The places of interest are Stereo Nightclub and Circus Afterhours. Stereo is predominantly a techno and house club and it’s also the residency for people like Sasha, John Digweed, Guy J, Hernan Cattaneo, and Markus Schulz. Each year, these DJs put on at least one extended set, sometimes two. Just this past week Guy J and Hernan Cattaneo played for 15 hours and 15 minutes! On the other side of the street, you find Circus, the home of trance at 4 AM
Circus is not your average North American club. There’s zero alcohol served. The club doesn’t have a fancy stage. The lights display is kept to a minimum. However, if you’re looking for a real audiophile experience, then this is one of the best places in the continent to attend a show. Ironically, the Mecca of sound in the club right next door, Stereo :). The club is situated in the heart of the gay village. This has a significant impact on a large portion of the crowd that attends events here. Clean drug usage is also quite high. It is also not uncommon that you’ll see people dressed in debauchery styled costumes for specific events. It is a unique place that can easily put out those that are looking for a classy venue. This is anything but. However, most people that attend shows here come for the music, pure and simple.
As only a handful of clubs that features a Funktion-One system, Circus offers a unique experience. The moment you step onto the main room floor, you realise why that is. The layout is fairly simple. You have the small DJ booth at the very front, three bars on the sides, and 4 dancing pole platforms (2 at the front and two at the rear). There are three lasers alongside the DJ booth and LED lights hanging from the ceiling which gave just enough light to see your hands. In other words, you’re virtually in the dark. This is great because it enhances your auditory senses. In each corner, you have a towering Funktion-One speaker, all orientated towards the middle of the floor.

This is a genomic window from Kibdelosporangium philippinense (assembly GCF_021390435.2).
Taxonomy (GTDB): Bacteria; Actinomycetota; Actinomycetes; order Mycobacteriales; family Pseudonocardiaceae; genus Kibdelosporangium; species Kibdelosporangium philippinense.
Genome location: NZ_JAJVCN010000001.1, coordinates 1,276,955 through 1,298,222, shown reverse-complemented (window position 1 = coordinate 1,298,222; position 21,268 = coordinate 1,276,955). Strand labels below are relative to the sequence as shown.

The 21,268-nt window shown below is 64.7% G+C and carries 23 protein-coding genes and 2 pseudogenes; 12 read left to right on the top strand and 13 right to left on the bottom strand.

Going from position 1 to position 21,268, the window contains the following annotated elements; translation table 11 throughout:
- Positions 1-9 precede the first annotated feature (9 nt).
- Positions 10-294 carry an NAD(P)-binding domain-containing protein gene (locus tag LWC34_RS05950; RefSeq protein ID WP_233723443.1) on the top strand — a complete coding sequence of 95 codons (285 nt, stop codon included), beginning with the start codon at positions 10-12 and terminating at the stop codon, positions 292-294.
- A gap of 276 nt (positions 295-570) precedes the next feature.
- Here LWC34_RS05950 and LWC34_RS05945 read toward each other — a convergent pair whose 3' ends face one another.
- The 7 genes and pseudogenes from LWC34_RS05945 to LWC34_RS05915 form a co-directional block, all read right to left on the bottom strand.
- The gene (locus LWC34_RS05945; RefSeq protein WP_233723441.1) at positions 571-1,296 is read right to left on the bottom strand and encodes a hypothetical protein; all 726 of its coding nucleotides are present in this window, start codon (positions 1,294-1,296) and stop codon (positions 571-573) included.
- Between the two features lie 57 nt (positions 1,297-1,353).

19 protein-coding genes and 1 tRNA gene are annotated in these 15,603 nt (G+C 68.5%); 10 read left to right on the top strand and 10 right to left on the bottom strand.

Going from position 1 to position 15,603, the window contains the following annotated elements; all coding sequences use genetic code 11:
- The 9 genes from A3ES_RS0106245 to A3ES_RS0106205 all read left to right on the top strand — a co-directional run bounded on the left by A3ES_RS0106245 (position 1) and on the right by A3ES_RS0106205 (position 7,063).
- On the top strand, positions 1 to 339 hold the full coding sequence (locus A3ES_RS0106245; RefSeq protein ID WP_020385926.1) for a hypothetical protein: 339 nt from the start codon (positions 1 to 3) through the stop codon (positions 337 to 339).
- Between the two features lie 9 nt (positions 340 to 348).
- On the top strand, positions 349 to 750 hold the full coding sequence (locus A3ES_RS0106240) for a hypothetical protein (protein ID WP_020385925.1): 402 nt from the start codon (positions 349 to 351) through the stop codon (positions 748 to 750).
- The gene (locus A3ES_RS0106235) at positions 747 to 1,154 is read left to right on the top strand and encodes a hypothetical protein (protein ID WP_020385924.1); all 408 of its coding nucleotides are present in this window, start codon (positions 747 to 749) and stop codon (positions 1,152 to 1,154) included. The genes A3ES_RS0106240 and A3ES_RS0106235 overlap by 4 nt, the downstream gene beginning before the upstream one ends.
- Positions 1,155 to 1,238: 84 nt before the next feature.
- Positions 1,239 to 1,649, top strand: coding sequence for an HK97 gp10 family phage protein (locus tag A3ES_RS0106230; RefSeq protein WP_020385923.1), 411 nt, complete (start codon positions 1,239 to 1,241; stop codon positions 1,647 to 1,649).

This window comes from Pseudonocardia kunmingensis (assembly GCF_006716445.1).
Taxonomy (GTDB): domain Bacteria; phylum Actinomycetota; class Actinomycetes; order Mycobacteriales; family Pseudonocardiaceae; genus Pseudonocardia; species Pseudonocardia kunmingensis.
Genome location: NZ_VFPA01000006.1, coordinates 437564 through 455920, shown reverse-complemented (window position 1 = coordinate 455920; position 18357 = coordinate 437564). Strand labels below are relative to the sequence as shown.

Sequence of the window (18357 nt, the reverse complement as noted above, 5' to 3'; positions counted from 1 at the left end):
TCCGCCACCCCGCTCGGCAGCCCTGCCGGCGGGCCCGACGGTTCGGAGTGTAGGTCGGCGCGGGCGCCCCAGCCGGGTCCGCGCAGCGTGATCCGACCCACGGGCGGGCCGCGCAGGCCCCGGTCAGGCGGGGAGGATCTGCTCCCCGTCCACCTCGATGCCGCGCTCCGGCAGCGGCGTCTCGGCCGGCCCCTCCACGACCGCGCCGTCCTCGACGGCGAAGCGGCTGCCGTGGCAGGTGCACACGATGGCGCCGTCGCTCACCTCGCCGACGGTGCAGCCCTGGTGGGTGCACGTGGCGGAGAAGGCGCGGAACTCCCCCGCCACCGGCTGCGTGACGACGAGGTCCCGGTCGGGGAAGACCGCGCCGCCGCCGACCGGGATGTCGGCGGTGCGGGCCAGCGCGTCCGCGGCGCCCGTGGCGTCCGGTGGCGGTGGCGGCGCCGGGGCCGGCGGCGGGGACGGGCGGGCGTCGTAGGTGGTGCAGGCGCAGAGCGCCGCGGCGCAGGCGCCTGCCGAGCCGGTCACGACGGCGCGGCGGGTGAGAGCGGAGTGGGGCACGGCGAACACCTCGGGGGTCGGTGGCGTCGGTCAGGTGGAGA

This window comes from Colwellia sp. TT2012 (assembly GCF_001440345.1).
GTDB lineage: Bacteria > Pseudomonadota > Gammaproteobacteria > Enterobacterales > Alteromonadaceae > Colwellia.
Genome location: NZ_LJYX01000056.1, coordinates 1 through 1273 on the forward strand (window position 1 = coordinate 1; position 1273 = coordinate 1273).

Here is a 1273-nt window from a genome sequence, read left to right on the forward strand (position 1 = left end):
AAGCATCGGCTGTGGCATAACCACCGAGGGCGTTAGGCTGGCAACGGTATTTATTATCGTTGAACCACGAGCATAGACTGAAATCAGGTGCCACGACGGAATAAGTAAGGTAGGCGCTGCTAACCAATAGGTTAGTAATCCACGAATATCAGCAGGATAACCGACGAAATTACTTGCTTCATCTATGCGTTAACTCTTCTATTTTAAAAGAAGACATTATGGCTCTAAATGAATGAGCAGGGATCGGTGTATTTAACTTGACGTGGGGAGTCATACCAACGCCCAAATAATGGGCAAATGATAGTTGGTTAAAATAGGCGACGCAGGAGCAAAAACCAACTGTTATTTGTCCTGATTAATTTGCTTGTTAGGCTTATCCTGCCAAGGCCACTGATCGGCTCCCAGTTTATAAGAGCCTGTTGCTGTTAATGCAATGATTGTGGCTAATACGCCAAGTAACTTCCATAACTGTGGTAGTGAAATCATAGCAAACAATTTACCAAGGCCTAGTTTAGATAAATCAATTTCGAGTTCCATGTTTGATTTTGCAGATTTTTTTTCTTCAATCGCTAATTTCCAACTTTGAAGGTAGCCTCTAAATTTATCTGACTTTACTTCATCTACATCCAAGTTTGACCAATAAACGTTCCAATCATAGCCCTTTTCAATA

The placement and the calibration are made such that you always feel surrounded by the music as long as you stay within the room. The only problem with this system is that if the crowd is very small, the volume is deafening. When you have 1000 people in a room, they absorb some of the sound wave energy. In order to compensate for that, the system is calibrated to output at a very high volume. The advantage of such a system is that you’re able to distinguish details that you never heard before in tracks. The sound range, and most importantly, the sound quality, are second to none. Vocals are crisp instead of muddy. The base is sharp and powerful. The mids allow you to hear all the various percussion and mid-baseline work. For a musical genre such as trance, which focuses on the entire frequency spectrum, having quality speakers is essential to really appreciate the songs.